How am I supposed to reflect on 5 years worth of people’s stories? It’s just too much. It’s been a remarkable experience, and I’ve acquired a skill set that no school could teach. If you’ve not been around a grapevine recently, I wrote this little reflection because I’m leaving my role as Communications Director within the next few weeks. My replacement, Danielle Koleniak, begins tomorrow, and I’m to train her on…? I haven’t quite figured that out yet. I’m guessing the core function of my job here is: getting people to trust me.DOWNLOAD THE BULLETIN
Aside from laying out the bulletin every week, graphic design, curating content from the media, fielding complaints from the uber-Holy and managing the website, the Main Thing I do is tell stories. I try to tell them in the most spiritually focused way possible, but sometimes, that’s difficult. The one thing I’ve learned about people – Christians of all types, Muslims, Hindus, even the Irish – is that every individual has their own brand of spirituality.
What a vague term, right? “Spirituality”? What does that mean? I looked it up in the dictionary and it tells us that it’s the quality or state of being concerned with religion or religious matters. Hm. Religious matters? Do they mean “God” or prayer? Or something more objective like memorizing your favorite Gospel verse?
Another definition is Sensitivity or attachment to religious values. What are religious values? Values are essentially standards of behavior, so are they referring to helping the poor? Going to Mass? Participating in a bake sale? Paying your bills on time?
I guess you could argue that values are all of these things, and that spirituality is an intangible concept that can be neither measured or judged from the outside. I’ve seen some decidedly non-spiritual people participate in the rituals of religion, and I’ve seen some people who’ve lived brash, licentious lives become humble, selfless servants of the suffering.
What I’ve learned through the people I’ve met and interviewed, is that God is acting through all of us, and the stories of our lives are our journeys away from, and back to Him. Each person has their spectrum of fatal flaws and deadly sins that they struggle with, but their willingness to admit those flaws, and seek God’s will, can be the closest thing to a measure of spirituality we can get.
I have met people with an unbelievable capacity for forgiveness. Remember the guy who was shot 6 times by a gangster in DC? That was a spiritual event in his life, one that taught him acceptance and forgiveness.
Remember the young Vietnamese man whose refugee boat was attacked by pirates twice, lived on a half cup of rice per day for a month and fled his country with not even a shirt on his back to find religious freedom in the States? He had to be open to God’s plan for his life (he didn’t really have much of a choice).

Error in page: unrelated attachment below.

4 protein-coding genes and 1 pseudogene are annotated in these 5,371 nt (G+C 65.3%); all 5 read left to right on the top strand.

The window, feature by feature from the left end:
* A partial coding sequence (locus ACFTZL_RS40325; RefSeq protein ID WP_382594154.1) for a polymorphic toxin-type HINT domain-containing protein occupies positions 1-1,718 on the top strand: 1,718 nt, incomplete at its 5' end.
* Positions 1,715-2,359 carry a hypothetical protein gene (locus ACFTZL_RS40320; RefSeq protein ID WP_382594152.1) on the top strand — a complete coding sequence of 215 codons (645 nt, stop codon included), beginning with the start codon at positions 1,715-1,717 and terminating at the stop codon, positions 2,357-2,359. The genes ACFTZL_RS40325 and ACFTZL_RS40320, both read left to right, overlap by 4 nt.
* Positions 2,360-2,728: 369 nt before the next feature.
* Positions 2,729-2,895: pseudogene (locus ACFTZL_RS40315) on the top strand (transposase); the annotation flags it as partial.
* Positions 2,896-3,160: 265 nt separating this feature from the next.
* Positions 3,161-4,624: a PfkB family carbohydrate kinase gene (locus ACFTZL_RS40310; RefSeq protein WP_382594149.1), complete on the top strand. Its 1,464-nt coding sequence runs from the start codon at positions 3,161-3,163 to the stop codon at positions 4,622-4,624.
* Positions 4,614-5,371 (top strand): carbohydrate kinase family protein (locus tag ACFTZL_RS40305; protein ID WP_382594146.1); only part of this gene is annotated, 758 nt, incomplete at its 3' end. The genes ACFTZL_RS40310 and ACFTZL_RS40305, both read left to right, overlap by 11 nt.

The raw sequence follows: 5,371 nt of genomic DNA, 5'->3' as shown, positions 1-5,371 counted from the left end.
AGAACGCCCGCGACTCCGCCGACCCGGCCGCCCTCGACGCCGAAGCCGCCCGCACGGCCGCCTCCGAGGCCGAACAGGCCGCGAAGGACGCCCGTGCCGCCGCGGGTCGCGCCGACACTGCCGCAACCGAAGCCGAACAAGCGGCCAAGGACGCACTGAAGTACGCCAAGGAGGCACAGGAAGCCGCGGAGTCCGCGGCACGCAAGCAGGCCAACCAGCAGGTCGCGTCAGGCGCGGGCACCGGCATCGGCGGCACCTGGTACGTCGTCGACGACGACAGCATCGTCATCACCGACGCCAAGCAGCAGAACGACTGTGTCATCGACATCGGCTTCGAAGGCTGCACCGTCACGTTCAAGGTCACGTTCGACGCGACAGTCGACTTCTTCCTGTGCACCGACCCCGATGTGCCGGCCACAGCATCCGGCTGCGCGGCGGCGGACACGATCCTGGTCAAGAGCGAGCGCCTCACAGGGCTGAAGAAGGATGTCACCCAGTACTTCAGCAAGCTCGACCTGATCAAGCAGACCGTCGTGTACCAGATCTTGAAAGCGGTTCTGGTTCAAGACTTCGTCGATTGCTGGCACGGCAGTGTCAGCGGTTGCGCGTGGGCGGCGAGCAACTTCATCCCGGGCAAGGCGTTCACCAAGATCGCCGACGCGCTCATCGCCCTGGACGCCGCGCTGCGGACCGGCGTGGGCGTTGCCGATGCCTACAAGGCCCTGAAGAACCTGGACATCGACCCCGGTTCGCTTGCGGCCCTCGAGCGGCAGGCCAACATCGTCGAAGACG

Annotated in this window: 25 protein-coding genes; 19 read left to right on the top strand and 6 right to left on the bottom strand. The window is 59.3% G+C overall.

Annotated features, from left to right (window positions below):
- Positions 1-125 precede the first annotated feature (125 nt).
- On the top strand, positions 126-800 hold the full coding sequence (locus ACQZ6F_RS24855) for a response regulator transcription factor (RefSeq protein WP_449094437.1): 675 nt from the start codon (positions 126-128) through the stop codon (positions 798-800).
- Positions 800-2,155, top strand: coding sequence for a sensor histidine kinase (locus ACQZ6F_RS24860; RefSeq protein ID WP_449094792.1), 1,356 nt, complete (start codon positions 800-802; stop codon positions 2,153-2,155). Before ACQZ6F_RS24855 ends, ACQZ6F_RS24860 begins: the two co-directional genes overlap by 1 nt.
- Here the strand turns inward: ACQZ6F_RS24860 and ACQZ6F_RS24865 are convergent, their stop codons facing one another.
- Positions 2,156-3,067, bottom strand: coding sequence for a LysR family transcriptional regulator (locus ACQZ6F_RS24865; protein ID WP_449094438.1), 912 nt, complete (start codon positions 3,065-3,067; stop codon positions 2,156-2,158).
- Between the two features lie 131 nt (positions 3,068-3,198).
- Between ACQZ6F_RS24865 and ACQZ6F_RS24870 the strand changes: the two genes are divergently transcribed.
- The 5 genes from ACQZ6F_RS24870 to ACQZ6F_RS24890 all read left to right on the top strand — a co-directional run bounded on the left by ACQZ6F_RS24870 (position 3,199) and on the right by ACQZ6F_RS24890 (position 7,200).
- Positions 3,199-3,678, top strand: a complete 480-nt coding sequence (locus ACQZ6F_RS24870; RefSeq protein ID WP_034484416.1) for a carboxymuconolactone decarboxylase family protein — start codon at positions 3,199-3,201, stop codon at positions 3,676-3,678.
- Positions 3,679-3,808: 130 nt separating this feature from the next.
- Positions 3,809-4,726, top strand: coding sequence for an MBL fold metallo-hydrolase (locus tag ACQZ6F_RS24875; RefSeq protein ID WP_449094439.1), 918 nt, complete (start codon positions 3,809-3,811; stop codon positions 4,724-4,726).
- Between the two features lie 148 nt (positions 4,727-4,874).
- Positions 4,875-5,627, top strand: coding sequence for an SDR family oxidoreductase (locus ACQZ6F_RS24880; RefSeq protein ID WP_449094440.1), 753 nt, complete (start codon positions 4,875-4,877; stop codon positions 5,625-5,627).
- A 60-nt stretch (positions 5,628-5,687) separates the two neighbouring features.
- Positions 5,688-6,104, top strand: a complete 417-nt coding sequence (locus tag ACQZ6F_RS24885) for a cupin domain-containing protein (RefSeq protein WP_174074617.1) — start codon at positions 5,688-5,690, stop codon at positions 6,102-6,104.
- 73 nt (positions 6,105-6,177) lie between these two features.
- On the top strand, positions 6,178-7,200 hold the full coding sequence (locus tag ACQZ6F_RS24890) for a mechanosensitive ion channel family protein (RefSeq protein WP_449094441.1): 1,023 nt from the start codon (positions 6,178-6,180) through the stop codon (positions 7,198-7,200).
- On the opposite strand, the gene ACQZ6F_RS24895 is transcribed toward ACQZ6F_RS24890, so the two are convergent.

And the spouses… The spouses that deal with dementia, cancer, 1000 forms of addiction, dying children – these become the events that form the spiritual life. What can teach a person acceptance better than a loved one who commits suicide? It’s that type of powerlessness that brings people closer to the reality that we live in God’s world, and the time we spend ignoring that fact, is time spent in pain.
People are only willing to tell these stories because they trusted us. Either Father Bob or I got through to them enough that they became willing to share. They came to the idea that their humanness, or their pain, or their frailty could potentially help another person. They realized that they were already naked before God. The veil of denial had already been lifted. They could choose to withdraw into themselves and feed the monsters of self-pity and resentment, or they could acknowledge that the majority of people around them – to varying degrees – are off their rocker, and let them know they are not alone.
Our college student friend Vinny, the one who suffered with an eating disorder, didn’t tell his story because he wanted to broadcast his shame to 2000 people. He told it because it had the potential to give someone hope.
If nothing else, I’ve found that we should tell our stories because they diminish the shame and guilt we’ve spent our lives accumulating. We share and we realize that our sins are the same as other people’s. Our emotions are all the same. But more than that, our need to be loved is something that is planted in us by God, and it’s something that cannot be experienced in isolation.
When we share ourselves with other people, and when people share themselves with us, that is an act of love. Telling our stories is how we show that love, and it’s the medium through which others grow to love us. When we can tell the truth about ourselves, we can allow people into our lives – the ones God intentionally places there – and they can help us through our difficulties.
Our spiritual journey is finding out who we are – what God’s truest expression of our ideal can be – and then letting the world know who that person is. When people get to know us, they will love us, and we will love them… and that’s the stuff that matters… and that’s what the past 5 years have taught me. Thank you for telling me your stories.
I also want to extend my gratitude to the Pastoral Team and Tony Majeri. Tony basically created my job out of thin air in 2009. The “bulletin as publication” was his idea. The multimedia approach to our communication strategy was his idea. As the retired senior editor for the Chicago Tribune, I could not have gotten luckier than to have him land in our Parish. He’s proof that we never retire, God just uses us in new ways. Thank you. -DH